The Other Woman by Therese Bohman. Other Press| February 2016| 201 pages | $15.95| ISBN: 978-1-59051-742-7
This novel bursts with intellectual prowess. It’s witty, provocative and thoughtful about money, class, what it is to have less and desire more, to be educated and smart but not particularly suited to anything. Swedish author Therese Bohman examines societal expectations of what makes a complete life: a good job; a happy coupling; a nice place. All the things by which we define ourselves but realize the innate superficiality of it all. If we focus on the having and not the feeling and the experiencing then we lack integrity, depth and strength of character.
A young woman works at the bottom of a hospital hierarchy as a kitchen aide. Of interacting with her co-workers, she comments: “To them I am someone who has been to college, unlike them, and that creates a distance.” She meets and begins an affair with an older married doctor named Carl Malmberg. While there’s passion and connection, she knows that he thinks her beneath him and will always feel that way. While this independent woman remains resolute in her thoughts and convictions, the relationship causes her to doubt herself and her future goals.
“Perhaps I ought to become a teacher or a librarian, surely not everyone who follows those career paths can feel passionate about them, they have simply chosen a route and followed it through, that is how people live: they make a choice and stick to it, whether it is a matter of education and training or a job or a partner. I have never been able to do that. I always think that I have an uncompromising attitude to life in that respect, an attitude that makes things difficult to me, but which I cannot talk myself out of. I have the same attitude about everything: people, clothes, literature.”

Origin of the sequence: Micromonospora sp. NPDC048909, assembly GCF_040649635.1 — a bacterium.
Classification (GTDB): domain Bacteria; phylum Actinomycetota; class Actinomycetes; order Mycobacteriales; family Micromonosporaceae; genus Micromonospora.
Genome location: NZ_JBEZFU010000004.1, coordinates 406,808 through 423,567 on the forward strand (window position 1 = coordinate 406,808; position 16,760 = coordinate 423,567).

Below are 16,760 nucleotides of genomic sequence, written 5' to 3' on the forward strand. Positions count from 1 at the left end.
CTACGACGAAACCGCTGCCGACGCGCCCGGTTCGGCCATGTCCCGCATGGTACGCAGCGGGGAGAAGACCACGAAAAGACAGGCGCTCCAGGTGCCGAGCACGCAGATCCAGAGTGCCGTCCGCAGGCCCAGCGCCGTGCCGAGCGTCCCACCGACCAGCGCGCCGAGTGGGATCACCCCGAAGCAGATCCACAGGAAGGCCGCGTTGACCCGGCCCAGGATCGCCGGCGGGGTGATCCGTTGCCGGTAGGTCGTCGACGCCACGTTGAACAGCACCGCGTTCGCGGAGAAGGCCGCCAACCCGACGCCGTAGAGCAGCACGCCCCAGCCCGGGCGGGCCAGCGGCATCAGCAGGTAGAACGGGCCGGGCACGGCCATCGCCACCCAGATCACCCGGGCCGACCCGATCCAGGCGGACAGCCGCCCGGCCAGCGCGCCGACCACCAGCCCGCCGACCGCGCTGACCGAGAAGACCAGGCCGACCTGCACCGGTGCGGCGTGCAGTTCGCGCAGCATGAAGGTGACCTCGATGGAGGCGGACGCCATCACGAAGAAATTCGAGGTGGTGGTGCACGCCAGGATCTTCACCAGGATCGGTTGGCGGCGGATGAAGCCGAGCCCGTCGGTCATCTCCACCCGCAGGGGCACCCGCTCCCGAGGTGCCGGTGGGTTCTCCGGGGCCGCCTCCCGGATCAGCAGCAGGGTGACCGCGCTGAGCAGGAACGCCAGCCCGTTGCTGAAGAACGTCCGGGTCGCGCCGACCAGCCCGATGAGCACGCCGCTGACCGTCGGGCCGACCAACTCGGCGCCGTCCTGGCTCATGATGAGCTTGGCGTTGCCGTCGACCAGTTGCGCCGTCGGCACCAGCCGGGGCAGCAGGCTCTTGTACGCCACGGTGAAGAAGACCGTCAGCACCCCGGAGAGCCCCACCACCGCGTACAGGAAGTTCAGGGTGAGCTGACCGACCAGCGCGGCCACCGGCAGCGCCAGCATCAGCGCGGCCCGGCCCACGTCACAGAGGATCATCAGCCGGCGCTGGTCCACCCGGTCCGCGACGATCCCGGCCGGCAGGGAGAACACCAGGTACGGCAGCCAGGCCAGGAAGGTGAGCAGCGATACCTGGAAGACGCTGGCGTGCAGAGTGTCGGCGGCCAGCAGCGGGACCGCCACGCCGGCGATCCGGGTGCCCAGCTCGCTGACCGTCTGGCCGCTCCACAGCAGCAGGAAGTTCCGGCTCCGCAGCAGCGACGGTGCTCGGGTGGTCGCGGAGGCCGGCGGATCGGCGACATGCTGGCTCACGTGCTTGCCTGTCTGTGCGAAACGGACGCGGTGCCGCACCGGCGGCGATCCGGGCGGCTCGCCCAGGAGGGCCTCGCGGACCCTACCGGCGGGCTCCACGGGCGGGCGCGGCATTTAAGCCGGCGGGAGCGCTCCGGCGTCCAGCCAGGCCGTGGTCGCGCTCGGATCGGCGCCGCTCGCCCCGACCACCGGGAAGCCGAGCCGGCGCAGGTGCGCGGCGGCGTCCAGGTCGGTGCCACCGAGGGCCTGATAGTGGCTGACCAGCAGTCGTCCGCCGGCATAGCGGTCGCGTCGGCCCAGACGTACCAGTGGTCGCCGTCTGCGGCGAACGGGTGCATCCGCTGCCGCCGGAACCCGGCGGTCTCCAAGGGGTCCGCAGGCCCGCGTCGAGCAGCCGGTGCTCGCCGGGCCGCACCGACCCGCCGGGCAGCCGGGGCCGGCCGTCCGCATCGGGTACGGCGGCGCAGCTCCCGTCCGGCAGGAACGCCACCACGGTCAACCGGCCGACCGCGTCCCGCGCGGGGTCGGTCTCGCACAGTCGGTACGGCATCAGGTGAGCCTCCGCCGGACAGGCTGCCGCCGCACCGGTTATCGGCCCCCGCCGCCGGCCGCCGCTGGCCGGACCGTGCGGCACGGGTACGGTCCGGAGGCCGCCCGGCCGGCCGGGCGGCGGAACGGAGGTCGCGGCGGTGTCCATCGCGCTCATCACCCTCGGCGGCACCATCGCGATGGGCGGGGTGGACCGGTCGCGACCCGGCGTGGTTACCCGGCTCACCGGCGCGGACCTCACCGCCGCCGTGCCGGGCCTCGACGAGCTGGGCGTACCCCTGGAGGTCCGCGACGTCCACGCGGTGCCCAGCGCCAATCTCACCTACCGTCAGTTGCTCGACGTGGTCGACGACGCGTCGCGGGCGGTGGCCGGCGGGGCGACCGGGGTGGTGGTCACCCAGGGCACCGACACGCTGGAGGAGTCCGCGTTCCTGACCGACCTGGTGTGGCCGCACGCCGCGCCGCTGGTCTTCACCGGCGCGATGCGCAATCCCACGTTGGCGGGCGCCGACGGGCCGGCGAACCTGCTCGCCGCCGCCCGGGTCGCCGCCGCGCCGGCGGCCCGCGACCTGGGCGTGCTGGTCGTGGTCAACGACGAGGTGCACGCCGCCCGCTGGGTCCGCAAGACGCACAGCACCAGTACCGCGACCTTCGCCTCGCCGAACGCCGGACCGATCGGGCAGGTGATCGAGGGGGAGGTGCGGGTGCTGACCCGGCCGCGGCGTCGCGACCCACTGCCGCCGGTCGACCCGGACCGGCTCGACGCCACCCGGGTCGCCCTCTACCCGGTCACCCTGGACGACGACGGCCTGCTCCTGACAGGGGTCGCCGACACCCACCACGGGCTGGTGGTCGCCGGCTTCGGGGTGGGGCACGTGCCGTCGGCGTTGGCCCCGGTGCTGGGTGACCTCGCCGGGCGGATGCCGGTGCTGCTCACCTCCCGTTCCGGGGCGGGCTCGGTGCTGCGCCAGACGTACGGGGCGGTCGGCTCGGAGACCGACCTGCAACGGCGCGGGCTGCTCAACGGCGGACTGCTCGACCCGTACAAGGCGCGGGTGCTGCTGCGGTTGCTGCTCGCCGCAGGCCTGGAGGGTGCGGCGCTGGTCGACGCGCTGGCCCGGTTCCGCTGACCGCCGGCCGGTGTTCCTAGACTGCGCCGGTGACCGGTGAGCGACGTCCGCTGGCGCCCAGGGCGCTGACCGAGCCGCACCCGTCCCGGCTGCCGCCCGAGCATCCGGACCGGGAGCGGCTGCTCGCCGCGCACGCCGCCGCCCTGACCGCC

In embracing and exploring her femininity, this young woman questions feminism. Understandable that many young women think that to be a feminist one cannot also be feminine. She seems at odds with her peers in their revolt of certain “feminine” things. By such conscious questioning she’s defining her own version of feminism as every woman should do. It’s a myth that’s been carried throughout the years. She notes: “Femininity was an intricate network of rules with a minimal amount of leeway, where everything was unspoken in the bargain.” Then she says this: “I am a failure as a feminist woman. I am a failure as a perfectly ordinary woman as well, I am too clever—I said that to Emelie once when I was drunk, she got angry with me, really angry, she looked at me as if I was a traitor.” She may think this but in living as she’s living and in desiring equality and certain standing she’s without doubt a feminist. When a woman questions herself and her feminism, she’s inherently a feminist.
She makes an intriguing new friend named Alex. She confides in her about the affair. She remarks: “Talking to her about it feels sexy too, I like Alex’s smile because it is hungry and inviting, not in terms of eroticism perhaps but in terms of life, or adventure . . .” In both the affair and this friendship she’s discovering herself and blooming. Perhaps re-thinking her present situation and contemplating a writer’s lifestyle.
This is the best novel I’ve read so far this year. As someone who has yet to find her path, I completely relate to this character. She’s somewhat stuck at the moment but not accepting and not giving up. Isn’t that why we often read novels? If not to escape, then to find kindred spirits. She notes: “I am an expert when it comes to being alone. I have always been alone, because no one else is like me.” I think to myself: me too. It’s not the standard, predictable novel about an affair. It’s twisty and existential. I dare not give away too many details.
–review by Amy Steele
FTC Disclosure: I received this book for review from Other Press.